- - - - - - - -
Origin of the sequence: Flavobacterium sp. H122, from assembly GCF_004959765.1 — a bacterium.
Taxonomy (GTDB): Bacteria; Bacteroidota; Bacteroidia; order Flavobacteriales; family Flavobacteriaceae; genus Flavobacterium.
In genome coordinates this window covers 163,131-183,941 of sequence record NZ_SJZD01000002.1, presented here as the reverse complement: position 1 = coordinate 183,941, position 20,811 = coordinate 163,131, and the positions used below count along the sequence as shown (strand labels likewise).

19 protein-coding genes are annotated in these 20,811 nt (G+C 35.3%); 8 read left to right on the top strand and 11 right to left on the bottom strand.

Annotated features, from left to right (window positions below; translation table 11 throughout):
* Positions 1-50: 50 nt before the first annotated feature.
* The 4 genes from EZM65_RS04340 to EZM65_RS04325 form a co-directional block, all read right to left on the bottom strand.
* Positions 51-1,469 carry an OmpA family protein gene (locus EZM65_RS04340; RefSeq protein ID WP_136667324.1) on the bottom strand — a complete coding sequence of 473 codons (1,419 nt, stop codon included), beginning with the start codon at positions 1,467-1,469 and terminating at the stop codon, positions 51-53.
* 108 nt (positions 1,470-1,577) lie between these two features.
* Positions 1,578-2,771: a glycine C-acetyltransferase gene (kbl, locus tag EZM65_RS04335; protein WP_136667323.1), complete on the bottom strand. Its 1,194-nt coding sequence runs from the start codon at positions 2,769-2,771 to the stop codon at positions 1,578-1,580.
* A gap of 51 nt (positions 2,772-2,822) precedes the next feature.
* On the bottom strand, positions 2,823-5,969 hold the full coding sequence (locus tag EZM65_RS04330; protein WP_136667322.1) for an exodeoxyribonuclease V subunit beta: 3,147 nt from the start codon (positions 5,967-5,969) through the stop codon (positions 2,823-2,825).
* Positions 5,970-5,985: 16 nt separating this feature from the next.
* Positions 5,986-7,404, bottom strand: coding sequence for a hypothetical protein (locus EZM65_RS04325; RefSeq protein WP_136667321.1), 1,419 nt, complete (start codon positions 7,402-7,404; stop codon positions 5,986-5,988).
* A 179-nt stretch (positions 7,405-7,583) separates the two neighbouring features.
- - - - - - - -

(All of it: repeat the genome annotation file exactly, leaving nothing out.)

Origin of the sequence: Flavobacterium sp. H122, from assembly GCF_004959765.1 — a bacterium.
Taxonomy (GTDB): Bacteria; Bacteroidota; Bacteroidia; order Flavobacteriales; family Flavobacteriaceae; genus Flavobacterium.
In genome coordinates this window covers 163,131-183,941 of sequence record NZ_SJZD01000002.1, presented here as the reverse complement: position 1 = coordinate 183,941, position 20,811 = coordinate 163,131, and the positions used below count along the sequence as shown (strand labels likewise).

19 protein-coding genes are annotated in these 20,811 nt (G+C 35.3%); 8 read left to right on the top strand and 11 right to left on the bottom strand.

Annotated features, from left to right (window positions below; translation table 11 throughout):
* Positions 1-50: 50 nt before the first annotated feature.
* The 4 genes from EZM65_RS04340 to EZM65_RS04325 form a co-directional block, all read right to left on the bottom strand.
* Positions 51-1,469 carry an OmpA family protein gene (locus EZM65_RS04340; RefSeq protein ID WP_136667324.1) on the bottom strand — a complete coding sequence of 473 codons (1,419 nt, stop codon included), beginning with the start codon at positions 1,467-1,469 and terminating at the stop codon, positions 51-53.
* 108 nt (positions 1,470-1,577) lie between these two features.
* Positions 1,578-2,771: a glycine C-acetyltransferase gene (kbl, locus tag EZM65_RS04335; protein WP_136667323.1), complete on the bottom strand. Its 1,194-nt coding sequence runs from the start codon at positions 2,769-2,771 to the stop codon at positions 1,578-1,580.
* A gap of 51 nt (positions 2,772-2,822) precedes the next feature.
* On the bottom strand, positions 2,823-5,969 hold the full coding sequence (locus tag EZM65_RS04330; protein WP_136667322.1) for an exodeoxyribonuclease V subunit beta: 3,147 nt from the start codon (positions 5,967-5,969) through the stop codon (positions 2,823-2,825).
* Positions 5,970-5,985: 16 nt separating this feature from the next.
* Positions 5,986-7,404, bottom strand: coding sequence for a hypothetical protein (locus EZM65_RS04325; RefSeq protein WP_136667321.1), 1,419 nt, complete (start codon positions 7,402-7,404; stop codon positions 5,986-5,988).
* A 179-nt stretch (positions 7,405-7,583) separates the two neighbouring features.